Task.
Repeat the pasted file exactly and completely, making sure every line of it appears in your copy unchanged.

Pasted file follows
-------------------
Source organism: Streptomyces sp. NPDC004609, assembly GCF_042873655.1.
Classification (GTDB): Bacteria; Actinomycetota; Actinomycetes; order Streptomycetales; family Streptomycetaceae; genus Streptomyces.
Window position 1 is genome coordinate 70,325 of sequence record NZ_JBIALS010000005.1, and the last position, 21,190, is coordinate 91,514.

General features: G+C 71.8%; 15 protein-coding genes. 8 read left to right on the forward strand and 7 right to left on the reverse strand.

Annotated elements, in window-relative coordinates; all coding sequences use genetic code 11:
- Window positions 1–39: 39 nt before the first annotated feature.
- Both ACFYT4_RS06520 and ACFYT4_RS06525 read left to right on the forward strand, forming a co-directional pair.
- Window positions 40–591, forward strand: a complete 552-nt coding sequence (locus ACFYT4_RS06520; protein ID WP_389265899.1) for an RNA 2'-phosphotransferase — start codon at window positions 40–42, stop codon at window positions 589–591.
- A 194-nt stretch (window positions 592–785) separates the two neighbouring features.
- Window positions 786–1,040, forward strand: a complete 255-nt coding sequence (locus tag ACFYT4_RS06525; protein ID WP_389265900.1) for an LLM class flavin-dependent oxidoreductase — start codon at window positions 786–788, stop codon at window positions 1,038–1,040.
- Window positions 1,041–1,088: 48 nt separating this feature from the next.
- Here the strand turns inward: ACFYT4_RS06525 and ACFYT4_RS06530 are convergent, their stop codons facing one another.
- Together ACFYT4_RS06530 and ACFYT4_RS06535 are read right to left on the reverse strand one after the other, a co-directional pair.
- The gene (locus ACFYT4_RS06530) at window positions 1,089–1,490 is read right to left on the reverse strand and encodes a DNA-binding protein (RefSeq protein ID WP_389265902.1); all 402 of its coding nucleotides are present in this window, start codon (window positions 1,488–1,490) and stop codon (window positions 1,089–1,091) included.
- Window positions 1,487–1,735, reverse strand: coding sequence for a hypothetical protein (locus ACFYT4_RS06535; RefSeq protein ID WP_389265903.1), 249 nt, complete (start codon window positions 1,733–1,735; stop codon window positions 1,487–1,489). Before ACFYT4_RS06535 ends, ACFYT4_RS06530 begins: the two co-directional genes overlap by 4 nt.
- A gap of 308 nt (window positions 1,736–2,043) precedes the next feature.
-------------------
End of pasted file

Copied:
Source organism: Streptomyces sp. NPDC004609, assembly GCF_042873655.1.
Classification (GTDB): Bacteria; Actinomycetota; Actinomycetes; order Streptomycetales; family Streptomycetaceae; genus Streptomyces.
Window position 1 is genome coordinate 70,325 of sequence record NZ_JBIALS010000005.1, and the last position, 21,190, is coordinate 91,514.

General features: G+C 71.8%; 15 protein-coding genes. 8 read left to right on the forward strand and 7 right to left on the reverse strand.

Annotated elements, in window-relative coordinates; all coding sequences use genetic code 11:
- Window positions 1–39: 39 nt before the first annotated feature.
- Both ACFYT4_RS06520 and ACFYT4_RS06525 read left to right on the forward strand, forming a co-directional pair.
- Window positions 40–591, forward strand: a complete 552-nt coding sequence (locus ACFYT4_RS06520; protein ID WP_389265899.1) for an RNA 2'-phosphotransferase — start codon at window positions 40–42, stop codon at window positions 589–591.
- A 194-nt stretch (window positions 592–785) separates the two neighbouring features.
- Window positions 786–1,040, forward strand: a complete 255-nt coding sequence (locus tag ACFYT4_RS06525; protein ID WP_389265900.1) for an LLM class flavin-dependent oxidoreductase — start codon at window positions 786–788, stop codon at window positions 1,038–1,040.
- Window positions 1,041–1,088: 48 nt separating this feature from the next.
- Here the strand turns inward: ACFYT4_RS06525 and ACFYT4_RS06530 are convergent, their stop codons facing one another.
- Together ACFYT4_RS06530 and ACFYT4_RS06535 are read right to left on the reverse strand one after the other, a co-directional pair.
- The gene (locus ACFYT4_RS06530) at window positions 1,089–1,490 is read right to left on the reverse strand and encodes a DNA-binding protein (RefSeq protein ID WP_389265902.1); all 402 of its coding nucleotides are present in this window, start codon (window positions 1,488–1,490) and stop codon (window positions 1,089–1,091) included.
- Window positions 1,487–1,735, reverse strand: coding sequence for a hypothetical protein (locus ACFYT4_RS06535; RefSeq protein ID WP_389265903.1), 249 nt, complete (start codon window positions 1,733–1,735; stop codon window positions 1,487–1,489). Before ACFYT4_RS06535 ends, ACFYT4_RS06530 begins: the two co-directional genes overlap by 4 nt.
- A gap of 308 nt (window positions 1,736–2,043) precedes the next feature.